In the Headlines news
McGill's Daniel Levitin continues to garner media attention with an article appearing in last month's Rolling Stone magazine, the London Daily Telegraph's Sunday Magazine and, more recently, the Sydney Morning Herald and The Age. The producer-turned-neuroscientist Levitin is trying to understand why and how music moves us.
Robert Lang, one of the world's top origami masters, comes to McGill next week, where he'll construct the model of a giant pteranodon. Lang's pteranodon should be ready for permanent installation alongside the dinosaur in the main gallery of the Redpath Museum by the end of the week. To benefit the museum, McGill hopes to sell a limited number of Lang's mini-pteranodons in a silent auction.
A 68-million-year-old T-Rex thigh bone find ties the King of Dinosaurs to modern-day species, with its soft tissue most closely matching that of chickens. "I'd call it a milestone," says paleontologist Hans Larsson of McGill. "Dinosaurs will enter the field of molecular biology and really slingshot paleontology into the modern world."
Canadian researchers have discovered a gene mutation that actually improves long-term memory and could eventually lead to a memory-enhancing pill. Working with mice, lead researcher Mauro Costa-Mattioli, a postgraduate fellow at McGill, and colleagues found that rodents that had a defective version of a gene that produces a memory-blocking protein could learn and remember tasks faster than normal mice.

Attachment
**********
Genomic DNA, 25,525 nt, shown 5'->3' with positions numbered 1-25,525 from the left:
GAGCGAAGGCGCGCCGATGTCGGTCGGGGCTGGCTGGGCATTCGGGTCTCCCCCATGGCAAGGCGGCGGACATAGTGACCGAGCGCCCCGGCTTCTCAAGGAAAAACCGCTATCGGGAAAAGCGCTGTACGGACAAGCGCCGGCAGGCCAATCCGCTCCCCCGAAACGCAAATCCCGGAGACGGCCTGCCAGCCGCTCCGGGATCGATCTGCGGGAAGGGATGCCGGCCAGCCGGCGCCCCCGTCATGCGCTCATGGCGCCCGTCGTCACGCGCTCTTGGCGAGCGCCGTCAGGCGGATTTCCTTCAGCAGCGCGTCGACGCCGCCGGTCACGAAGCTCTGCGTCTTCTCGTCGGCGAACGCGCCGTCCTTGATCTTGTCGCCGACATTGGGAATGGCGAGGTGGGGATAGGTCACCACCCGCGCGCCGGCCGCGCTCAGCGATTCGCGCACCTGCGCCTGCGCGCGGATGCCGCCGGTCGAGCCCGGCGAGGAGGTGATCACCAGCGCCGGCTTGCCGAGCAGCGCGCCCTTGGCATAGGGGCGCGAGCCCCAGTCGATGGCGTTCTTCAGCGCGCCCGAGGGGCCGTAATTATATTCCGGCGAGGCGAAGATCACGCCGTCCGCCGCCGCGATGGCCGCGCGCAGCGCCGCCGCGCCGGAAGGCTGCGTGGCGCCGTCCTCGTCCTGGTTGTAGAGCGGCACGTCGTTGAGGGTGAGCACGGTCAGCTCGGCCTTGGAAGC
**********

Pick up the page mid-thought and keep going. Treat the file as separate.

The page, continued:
Researchers at McGill have identified a gene that causes the developmental disorder spina bifida, the second most prevalent birth defect after cardiac abnormalities. The discovery is expected to aid in the diagnosis of the condition, which in its most severe form can lead to crippling disabilities. "We've known for years that there's a genetic component, and now we've discovered one of the culprits," said Philippe Gros, the biochemistry professor who led the team in co-operation with researchers at the Instituto Giannina Gaslini in Genoa, Italy.
"Canada is finally recognizing that despite even the most aggressive reductions in greenhouse gas emissions, some climate change will continue to occur and we need to plan to adapt." James Ford, post-doctoral fellow in the geography department at McGill, is co-author in this letter to the Toronto Star on how Canada must prepare now for extreme temperatures in summer, increased storm activity, flooding and ice storms.
Below a certain frequency threshold, the quantum fluctuations of empty space may contribute to dark energy -- much the way some materials become superconductors below a critical temperature. In 2004, Michael Mackey, of McGill's Centre for Nonlinear Dynamics in Physiology and Medicine (Associate member in the Department of Mathematics & Statistics and the Department of Physics), and Christian Beck of Queen Mary, University of London, claimed that the quantum fluctuations of empty space could be the source of dark energy and suggested a test for this idea. They didn't know then why it might work, but now the pair has come up with the theory behind the experiment.